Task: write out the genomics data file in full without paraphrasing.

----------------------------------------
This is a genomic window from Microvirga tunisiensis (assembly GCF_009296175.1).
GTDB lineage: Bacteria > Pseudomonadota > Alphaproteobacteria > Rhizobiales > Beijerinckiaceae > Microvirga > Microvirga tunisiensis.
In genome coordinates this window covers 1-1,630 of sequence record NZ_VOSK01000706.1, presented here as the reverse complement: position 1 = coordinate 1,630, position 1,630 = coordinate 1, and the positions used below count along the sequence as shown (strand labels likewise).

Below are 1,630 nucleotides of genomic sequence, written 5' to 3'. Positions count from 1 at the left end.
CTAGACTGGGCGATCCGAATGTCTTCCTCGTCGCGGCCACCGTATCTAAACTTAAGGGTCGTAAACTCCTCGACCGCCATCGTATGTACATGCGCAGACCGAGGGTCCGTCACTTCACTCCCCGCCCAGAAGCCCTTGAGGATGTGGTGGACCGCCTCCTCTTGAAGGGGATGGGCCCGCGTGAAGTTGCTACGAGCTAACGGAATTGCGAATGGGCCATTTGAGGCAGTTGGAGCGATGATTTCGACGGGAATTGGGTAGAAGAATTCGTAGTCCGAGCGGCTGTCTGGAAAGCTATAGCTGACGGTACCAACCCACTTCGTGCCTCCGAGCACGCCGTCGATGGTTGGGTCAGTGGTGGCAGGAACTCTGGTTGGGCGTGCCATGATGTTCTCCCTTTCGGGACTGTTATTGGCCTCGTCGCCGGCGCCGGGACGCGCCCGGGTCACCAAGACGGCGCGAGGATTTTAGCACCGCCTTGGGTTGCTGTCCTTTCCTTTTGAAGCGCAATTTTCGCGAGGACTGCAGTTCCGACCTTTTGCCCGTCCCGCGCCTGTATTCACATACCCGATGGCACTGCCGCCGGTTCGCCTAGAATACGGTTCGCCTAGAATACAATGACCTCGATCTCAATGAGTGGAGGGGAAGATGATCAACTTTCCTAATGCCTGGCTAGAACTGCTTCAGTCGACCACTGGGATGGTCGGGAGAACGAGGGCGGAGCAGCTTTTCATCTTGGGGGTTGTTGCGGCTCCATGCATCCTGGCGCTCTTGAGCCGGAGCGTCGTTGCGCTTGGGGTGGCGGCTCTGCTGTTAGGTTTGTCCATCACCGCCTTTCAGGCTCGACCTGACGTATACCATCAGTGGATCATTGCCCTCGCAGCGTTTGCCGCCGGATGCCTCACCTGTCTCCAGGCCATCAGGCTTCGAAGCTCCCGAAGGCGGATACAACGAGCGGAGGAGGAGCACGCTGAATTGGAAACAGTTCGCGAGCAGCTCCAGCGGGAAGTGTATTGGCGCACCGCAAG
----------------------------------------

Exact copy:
This is a genomic window from Microvirga tunisiensis (assembly GCF_009296175.1).
GTDB lineage: Bacteria > Pseudomonadota > Alphaproteobacteria > Rhizobiales > Beijerinckiaceae > Microvirga > Microvirga tunisiensis.
In genome coordinates this window covers 1-1,630 of sequence record NZ_VOSK01000706.1, presented here as the reverse complement: position 1 = coordinate 1,630, position 1,630 = coordinate 1, and the positions used below count along the sequence as shown (strand labels likewise).

Below are 1,630 nucleotides of genomic sequence, written 5' to 3'. Positions count from 1 at the left end.
CTAGACTGGGCGATCCGAATGTCTTCCTCGTCGCGGCCACCGTATCTAAACTTAAGGGTCGTAAACTCCTCGACCGCCATCGTATGTACATGCGCAGACCGAGGGTCCGTCACTTCACTCCCCGCCCAGAAGCCCTTGAGGATGTGGTGGACCGCCTCCTCTTGAAGGGGATGGGCCCGCGTGAAGTTGCTACGAGCTAACGGAATTGCGAATGGGCCATTTGAGGCAGTTGGAGCGATGATTTCGACGGGAATTGGGTAGAAGAATTCGTAGTCCGAGCGGCTGTCTGGAAAGCTATAGCTGACGGTACCAACCCACTTCGTGCCTCCGAGCACGCCGTCGATGGTTGGGTCAGTGGTGGCAGGAACTCTGGTTGGGCGTGCCATGATGTTCTCCCTTTCGGGACTGTTATTGGCCTCGTCGCCGGCGCCGGGACGCGCCCGGGTCACCAAGACGGCGCGAGGATTTTAGCACCGCCTTGGGTTGCTGTCCTTTCCTTTTGAAGCGCAATTTTCGCGAGGACTGCAGTTCCGACCTTTTGCCCGTCCCGCGCCTGTATTCACATACCCGATGGCACTGCCGCCGGTTCGCCTAGAATACGGTTCGCCTAGAATACAATGACCTCGATCTCAATGAGTGGAGGGGAAGATGATCAACTTTCCTAATGCCTGGCTAGAACTGCTTCAGTCGACCACTGGGATGGTCGGGAGAACGAGGGCGGAGCAGCTTTTCATCTTGGGGGTTGTTGCGGCTCCATGCATCCTGGCGCTCTTGAGCCGGAGCGTCGTTGCGCTTGGGGTGGCGGCTCTGCTGTTAGGTTTGTCCATCACCGCCTTTCAGGCTCGACCTGACGTATACCATCAGTGGATCATTGCCCTCGCAGCGTTTGCCGCCGGATGCCTCACCTGTCTCCAGGCCATCAGGCTTCGAAGCTCCCGAAGGCGGATACAACGAGCGGAGGAGGAGCACGCTGAATTGGAAACAGTTCGCGAGCAGCTCCAGCGGGAAGTGTATTGGCGCACCGCAAG